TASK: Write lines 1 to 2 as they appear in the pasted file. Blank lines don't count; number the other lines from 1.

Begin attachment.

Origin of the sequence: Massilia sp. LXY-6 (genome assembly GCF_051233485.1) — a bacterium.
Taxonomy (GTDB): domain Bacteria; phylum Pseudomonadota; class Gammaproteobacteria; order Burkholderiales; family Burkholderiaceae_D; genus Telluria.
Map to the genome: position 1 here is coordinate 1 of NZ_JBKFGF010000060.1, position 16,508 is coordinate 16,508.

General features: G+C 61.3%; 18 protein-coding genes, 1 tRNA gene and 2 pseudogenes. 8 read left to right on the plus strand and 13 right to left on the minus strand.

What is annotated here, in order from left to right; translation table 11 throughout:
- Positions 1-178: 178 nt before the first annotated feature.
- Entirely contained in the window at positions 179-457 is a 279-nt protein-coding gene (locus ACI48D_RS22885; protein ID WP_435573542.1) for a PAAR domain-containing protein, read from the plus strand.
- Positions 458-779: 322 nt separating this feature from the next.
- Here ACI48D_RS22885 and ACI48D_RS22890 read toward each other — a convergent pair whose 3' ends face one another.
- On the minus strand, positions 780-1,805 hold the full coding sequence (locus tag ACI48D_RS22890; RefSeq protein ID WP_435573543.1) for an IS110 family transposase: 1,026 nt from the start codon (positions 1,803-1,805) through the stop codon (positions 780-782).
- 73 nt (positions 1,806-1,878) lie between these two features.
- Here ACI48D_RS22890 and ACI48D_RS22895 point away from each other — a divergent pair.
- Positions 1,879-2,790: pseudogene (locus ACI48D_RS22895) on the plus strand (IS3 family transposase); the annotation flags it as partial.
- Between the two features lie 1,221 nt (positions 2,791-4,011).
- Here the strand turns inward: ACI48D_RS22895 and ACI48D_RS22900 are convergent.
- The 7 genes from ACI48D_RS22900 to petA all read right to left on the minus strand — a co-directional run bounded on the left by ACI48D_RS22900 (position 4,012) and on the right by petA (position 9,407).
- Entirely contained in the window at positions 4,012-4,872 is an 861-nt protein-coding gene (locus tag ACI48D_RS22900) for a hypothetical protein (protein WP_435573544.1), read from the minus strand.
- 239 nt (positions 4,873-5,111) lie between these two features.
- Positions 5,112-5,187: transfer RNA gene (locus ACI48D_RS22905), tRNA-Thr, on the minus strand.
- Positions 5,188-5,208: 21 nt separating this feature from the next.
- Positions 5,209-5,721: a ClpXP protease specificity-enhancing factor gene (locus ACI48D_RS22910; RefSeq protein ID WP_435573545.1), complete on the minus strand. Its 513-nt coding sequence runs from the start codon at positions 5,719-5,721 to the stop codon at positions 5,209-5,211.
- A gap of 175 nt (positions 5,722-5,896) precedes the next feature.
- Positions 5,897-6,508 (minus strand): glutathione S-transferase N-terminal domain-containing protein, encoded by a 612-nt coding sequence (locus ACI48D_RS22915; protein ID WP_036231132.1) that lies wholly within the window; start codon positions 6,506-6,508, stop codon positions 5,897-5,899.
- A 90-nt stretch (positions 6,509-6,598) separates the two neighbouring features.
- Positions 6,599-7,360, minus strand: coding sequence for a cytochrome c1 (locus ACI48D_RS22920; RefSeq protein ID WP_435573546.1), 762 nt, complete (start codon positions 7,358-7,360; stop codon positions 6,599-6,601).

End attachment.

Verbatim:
Origin of the sequence: Massilia sp. LXY-6 (genome assembly GCF_051233485.1) — a bacterium.
Taxonomy (GTDB): domain Bacteria; phylum Pseudomonadota; class Gammaproteobacteria; order Burkholderiales; family Burkholderiaceae_D; genus Telluria.